Wednesday, 18 July 2012

Rainbow Stage

It's high summer.  Growing up, one of the highlights of the summer season for me was when Mom and Dad would take us to see a musical at Rainbow Stage, a covered outdoor theatre in Winnipeg.

Rainbow stage is Canada's longest lived outdoor theatre. Go figure in Winnipeg, the world's, nay, universes's, longest wintered city. It is located in a lovely park in Winnipeg's north end, Kildonan Park, where guys in muscle cars cruise for tube top sporting chicks slathered in a baby oil and iodine solution. 

We'd take our brown plaid wool blanket because it got chilly at night, and cushions for the chairs that were, and no doubt still are, not terribly comfortable. But it was, to me, magical. Outside, under the domed roof with the stars beyond, up late watching a play like regular grown up people.

photo: Chatelaine 

We'd buy a program from one of the program vendors who would shout:

Programs HERE. Get your souvenir PROgrams HERE! 

It was the same every year, same inflections. Maybe it was part of their training.

My first memory of Rainbow Stage was when I was 5 years old and my Mom and Dad and brother were going, but I did not get to go, because my mom said that you had to be 6 years old to go to Rainbow Stage. Of course this was a bold faced -  she's going to burn for this -  lie. But she was probably wise in not bringing a whiny, demanding, spoiled little angel to a night of musical theah-tah. I stayed home with a babysitter and probably tormented the crap out of her.

The next year, I did get to go - and I think it was Peter Pan. I don't remember much other than the bedroom set at the beginning and how the kids were able to FLY!  and how they used a tiny spotlight as Tinkerbell. At one point, when Tinkerbell was dying, they made the whole audience clap if they believed in fairies to bring Tinkerbell back to life. And WOW, we did it! We brought her back to life. I was so impressed that medical science had progressed that far. Tinkerbell came back to life. Even though my father did NOT clap!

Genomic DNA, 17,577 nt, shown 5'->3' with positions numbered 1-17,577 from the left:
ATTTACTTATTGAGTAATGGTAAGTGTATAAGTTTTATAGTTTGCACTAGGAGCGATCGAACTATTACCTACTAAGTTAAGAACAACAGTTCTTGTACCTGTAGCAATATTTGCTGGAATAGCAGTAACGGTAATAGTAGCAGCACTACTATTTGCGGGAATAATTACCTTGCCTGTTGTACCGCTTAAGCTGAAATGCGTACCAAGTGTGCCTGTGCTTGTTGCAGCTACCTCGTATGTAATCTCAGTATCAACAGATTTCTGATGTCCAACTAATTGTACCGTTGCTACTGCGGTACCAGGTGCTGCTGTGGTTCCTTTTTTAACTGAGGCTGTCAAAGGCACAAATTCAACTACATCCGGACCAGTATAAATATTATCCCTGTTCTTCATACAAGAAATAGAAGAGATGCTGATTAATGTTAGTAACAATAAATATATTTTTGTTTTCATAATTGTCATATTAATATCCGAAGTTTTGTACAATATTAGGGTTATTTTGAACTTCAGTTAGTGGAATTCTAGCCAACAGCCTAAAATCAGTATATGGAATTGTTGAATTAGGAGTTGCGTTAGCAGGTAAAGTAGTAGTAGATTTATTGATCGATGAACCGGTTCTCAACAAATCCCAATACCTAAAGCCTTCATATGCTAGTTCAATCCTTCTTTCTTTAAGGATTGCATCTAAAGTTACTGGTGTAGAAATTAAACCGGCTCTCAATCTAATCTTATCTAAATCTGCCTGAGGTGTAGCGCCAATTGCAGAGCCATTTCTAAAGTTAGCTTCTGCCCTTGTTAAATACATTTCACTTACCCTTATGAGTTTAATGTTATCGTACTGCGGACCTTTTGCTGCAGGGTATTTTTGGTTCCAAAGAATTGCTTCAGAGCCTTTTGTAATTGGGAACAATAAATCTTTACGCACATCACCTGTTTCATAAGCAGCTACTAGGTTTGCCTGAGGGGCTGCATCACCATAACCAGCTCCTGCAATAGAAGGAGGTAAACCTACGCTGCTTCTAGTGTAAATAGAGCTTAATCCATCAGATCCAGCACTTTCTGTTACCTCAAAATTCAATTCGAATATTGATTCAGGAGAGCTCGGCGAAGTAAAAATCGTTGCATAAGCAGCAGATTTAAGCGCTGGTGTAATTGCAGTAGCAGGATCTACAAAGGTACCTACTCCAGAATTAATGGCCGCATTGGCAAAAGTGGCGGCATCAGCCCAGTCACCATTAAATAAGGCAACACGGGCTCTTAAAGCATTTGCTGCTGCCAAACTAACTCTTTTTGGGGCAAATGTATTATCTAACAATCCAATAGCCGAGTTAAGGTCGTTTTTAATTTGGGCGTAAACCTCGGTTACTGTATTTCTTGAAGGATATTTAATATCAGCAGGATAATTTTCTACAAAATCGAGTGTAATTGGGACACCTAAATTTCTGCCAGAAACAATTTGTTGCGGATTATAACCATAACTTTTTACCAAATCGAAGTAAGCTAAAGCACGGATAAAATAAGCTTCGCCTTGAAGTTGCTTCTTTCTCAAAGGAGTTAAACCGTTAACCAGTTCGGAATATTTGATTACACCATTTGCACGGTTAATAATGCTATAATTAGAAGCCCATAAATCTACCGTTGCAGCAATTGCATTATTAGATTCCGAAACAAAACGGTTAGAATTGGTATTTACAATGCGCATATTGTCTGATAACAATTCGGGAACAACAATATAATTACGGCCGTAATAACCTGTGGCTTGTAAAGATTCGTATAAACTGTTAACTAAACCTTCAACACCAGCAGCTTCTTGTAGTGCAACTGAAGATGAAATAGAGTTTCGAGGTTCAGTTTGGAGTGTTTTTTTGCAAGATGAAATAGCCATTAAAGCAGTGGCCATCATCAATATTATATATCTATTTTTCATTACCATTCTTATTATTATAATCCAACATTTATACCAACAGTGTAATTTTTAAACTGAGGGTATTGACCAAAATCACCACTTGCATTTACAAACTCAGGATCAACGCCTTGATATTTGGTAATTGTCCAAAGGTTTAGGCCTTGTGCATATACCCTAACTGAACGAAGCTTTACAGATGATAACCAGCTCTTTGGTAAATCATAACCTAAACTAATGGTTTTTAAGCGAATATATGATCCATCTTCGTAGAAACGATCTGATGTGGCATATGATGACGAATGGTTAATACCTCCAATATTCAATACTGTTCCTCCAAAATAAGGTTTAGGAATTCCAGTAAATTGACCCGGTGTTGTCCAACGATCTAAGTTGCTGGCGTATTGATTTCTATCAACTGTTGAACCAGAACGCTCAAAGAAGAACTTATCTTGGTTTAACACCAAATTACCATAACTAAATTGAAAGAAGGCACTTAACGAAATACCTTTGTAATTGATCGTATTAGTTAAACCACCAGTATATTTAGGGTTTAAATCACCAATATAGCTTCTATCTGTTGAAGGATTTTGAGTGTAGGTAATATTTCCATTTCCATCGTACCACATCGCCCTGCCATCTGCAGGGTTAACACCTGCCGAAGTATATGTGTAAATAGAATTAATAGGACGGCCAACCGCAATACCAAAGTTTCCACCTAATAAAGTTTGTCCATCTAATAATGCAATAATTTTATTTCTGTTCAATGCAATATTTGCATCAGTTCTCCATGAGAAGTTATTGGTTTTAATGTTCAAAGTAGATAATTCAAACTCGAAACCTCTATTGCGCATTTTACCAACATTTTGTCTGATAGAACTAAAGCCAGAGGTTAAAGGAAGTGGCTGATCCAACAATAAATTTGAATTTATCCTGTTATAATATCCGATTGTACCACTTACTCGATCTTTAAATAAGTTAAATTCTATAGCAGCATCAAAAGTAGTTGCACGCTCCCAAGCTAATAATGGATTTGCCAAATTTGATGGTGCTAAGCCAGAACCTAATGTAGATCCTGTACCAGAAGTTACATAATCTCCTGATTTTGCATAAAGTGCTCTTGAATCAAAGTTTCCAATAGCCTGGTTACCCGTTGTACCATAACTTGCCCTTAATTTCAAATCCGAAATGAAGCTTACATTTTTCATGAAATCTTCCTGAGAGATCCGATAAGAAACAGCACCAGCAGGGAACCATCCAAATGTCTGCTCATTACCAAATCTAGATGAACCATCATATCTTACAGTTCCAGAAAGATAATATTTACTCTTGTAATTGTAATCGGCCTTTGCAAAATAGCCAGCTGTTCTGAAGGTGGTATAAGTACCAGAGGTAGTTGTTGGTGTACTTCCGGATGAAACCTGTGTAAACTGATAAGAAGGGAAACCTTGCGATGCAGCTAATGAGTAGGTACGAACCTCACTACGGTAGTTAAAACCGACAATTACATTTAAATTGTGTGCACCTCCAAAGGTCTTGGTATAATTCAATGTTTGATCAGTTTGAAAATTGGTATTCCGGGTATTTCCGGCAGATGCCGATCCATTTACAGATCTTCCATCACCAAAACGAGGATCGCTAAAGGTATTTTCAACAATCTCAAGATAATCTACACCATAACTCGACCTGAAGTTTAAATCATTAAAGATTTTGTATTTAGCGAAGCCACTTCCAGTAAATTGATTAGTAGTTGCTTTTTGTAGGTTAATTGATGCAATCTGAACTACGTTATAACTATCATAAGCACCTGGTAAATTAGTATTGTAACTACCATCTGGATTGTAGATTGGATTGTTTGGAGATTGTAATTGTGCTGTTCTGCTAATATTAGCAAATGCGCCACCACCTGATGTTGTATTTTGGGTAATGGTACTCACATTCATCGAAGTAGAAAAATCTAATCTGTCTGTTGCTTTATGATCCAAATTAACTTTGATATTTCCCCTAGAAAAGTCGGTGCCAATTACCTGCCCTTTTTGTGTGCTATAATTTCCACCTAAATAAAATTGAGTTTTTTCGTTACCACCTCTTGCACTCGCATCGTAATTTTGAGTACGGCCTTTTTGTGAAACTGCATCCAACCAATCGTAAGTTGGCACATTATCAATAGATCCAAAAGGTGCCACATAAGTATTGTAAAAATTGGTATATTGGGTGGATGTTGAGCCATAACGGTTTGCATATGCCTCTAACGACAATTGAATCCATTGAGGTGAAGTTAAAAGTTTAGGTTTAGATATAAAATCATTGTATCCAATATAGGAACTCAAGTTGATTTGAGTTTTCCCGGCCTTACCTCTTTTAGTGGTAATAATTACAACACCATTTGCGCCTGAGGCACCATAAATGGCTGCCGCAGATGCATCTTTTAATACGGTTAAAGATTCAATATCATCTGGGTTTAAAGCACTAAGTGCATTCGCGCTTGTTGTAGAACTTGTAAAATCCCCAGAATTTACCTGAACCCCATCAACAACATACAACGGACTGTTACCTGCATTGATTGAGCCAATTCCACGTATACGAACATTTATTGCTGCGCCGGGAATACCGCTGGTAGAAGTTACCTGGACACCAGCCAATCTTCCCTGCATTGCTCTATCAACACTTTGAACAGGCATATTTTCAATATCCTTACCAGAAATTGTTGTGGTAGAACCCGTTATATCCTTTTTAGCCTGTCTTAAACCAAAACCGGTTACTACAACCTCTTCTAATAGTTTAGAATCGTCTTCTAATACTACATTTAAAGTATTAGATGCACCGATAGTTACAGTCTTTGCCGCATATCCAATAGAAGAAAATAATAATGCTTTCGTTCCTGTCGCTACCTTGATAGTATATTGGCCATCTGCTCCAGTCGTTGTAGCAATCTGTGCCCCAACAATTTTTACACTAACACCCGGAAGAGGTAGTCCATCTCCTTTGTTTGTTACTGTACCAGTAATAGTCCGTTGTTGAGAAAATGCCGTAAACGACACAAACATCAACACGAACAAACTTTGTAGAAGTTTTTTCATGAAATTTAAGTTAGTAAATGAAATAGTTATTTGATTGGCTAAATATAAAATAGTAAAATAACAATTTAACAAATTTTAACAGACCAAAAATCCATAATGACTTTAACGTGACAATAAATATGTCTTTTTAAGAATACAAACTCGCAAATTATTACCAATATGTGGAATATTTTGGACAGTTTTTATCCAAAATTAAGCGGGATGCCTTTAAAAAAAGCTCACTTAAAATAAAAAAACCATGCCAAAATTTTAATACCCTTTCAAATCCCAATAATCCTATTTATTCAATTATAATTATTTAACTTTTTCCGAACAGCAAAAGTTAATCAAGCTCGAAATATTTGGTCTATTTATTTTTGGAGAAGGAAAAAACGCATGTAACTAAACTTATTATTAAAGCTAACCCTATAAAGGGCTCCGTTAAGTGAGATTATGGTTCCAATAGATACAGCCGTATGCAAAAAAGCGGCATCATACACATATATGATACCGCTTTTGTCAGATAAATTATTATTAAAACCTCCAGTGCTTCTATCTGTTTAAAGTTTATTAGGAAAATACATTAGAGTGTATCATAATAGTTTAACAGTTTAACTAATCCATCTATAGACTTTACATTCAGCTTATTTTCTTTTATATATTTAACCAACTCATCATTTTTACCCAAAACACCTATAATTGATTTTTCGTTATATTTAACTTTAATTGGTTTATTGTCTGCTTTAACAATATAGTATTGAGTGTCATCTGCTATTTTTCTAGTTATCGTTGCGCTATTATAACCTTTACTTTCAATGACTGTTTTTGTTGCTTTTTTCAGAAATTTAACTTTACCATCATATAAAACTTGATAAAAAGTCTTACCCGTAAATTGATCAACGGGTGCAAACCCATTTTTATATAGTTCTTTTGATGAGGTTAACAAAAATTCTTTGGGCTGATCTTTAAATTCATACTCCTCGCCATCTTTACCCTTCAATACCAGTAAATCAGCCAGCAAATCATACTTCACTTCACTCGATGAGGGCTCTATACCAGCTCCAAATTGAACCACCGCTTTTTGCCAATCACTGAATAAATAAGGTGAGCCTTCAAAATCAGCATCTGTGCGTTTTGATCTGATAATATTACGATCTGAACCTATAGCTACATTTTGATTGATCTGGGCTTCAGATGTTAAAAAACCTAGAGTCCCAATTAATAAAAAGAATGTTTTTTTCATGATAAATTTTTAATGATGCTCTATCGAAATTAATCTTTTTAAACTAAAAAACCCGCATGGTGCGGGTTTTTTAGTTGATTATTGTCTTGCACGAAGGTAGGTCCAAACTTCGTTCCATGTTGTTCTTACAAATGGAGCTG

Another year we went to see Sound Of Music and we brought my friend Pam with us. At the beginning, the woman playing Maria came down from the back of the theatre through the audience singing "The Hills are Alive..."  and Pam loudly piped up "That's not Julie Andrews!" Nearby audience members roared, quite ruining non-Julie's entrance.

I thought that was such a funny thing that for years I convinced myself that I had said it. Then my mother burst my bubble by informing me that other children said cute and adorable things. I did not, apparently, hold the monopoly.


Other musicals we saw were Brigadoon, My Fair Lady, The South Pacific, Fiddler on the Roof.

The line ups for the ladies room at intermission were really long. At what point will theatre designers figure out that ladies rooms need to have more toilets than mens? When, I ask you!

Sometimes we'd go to the Witch's Hut, nestled in a wooded area of the park.

It scared the pants off of me.

photo by:

After the play was over, it would be eleven at night by the time we would get through the long line up of cars filing out of the park. I used to love the ride home in the dark because I'd lay down in the back seat and look at the stars. Sometimes my mom would sing "I see the moon and the moon sees me". I will forever associate that song with my mom and feeling happy and safe.

Before there was the Muppet Show, in my mind, one was not famous unless one had performed at Rainbow Stage. One day.... one day....

Maybe I could get a gig selling programs. I know the lines by heart.


  1. Hi Ellen
    Ah, the memories! Thank you!
    Krista's Mom,
    Elaine in Saltair, BC

  2. Wasn't it a wonderful place. Still is, I imagine.
    I know who you are, just by YOU, Elaine! :-)


  3. My experience of Rainbow is similar. Every summer part of my birthday present was a family trip to Rainbow Stage. It was a huge deal. I haven't gone much in recent years, but a couple years ago, when they put on a new production of Peter Pan, I got tickets and took my cousins and their kids from Saskatchewan. They loved it, and it was great re-experiencing it all through their eyes.

    Plus I got to feel like a big man by getting them a tour backstage because of my "inside contacts". So really, win win.